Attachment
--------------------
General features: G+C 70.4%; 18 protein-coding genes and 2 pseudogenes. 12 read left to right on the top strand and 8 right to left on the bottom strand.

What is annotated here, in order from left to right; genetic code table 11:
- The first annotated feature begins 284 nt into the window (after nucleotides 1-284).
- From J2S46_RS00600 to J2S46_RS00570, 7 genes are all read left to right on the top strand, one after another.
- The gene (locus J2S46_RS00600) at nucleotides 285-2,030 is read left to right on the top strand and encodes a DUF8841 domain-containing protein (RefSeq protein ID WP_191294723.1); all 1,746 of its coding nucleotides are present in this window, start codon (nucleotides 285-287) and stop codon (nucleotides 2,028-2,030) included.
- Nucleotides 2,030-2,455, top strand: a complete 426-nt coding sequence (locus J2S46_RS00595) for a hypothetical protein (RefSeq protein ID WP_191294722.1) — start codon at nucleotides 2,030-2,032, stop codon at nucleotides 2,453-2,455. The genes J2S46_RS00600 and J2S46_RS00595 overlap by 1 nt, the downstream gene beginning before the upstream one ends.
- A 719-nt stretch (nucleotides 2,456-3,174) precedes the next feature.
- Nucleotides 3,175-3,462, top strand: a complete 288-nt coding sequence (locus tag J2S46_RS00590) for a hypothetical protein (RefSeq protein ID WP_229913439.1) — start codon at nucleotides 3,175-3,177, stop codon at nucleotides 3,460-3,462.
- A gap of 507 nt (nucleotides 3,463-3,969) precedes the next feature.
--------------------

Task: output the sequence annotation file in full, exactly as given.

General features: G+C 70.4%; 18 protein-coding genes and 2 pseudogenes. 12 read left to right on the top strand and 8 right to left on the bottom strand.

What is annotated here, in order from left to right; genetic code table 11:
- The first annotated feature begins 284 nt into the window (after nucleotides 1-284).
- From J2S46_RS00600 to J2S46_RS00570, 7 genes are all read left to right on the top strand, one after another.
- The gene (locus J2S46_RS00600) at nucleotides 285-2,030 is read left to right on the top strand and encodes a DUF8841 domain-containing protein (RefSeq protein ID WP_191294723.1); all 1,746 of its coding nucleotides are present in this window, start codon (nucleotides 285-287) and stop codon (nucleotides 2,028-2,030) included.
- Nucleotides 2,030-2,455, top strand: a complete 426-nt coding sequence (locus J2S46_RS00595) for a hypothetical protein (RefSeq protein ID WP_191294722.1) — start codon at nucleotides 2,030-2,032, stop codon at nucleotides 2,453-2,455. The genes J2S46_RS00600 and J2S46_RS00595 overlap by 1 nt, the downstream gene beginning before the upstream one ends.
- A 719-nt stretch (nucleotides 2,456-3,174) precedes the next feature.
- Nucleotides 3,175-3,462, top strand: a complete 288-nt coding sequence (locus tag J2S46_RS00590) for a hypothetical protein (RefSeq protein ID WP_229913439.1) — start codon at nucleotides 3,175-3,177, stop codon at nucleotides 3,460-3,462.
- A gap of 507 nt (nucleotides 3,463-3,969) precedes the next feature.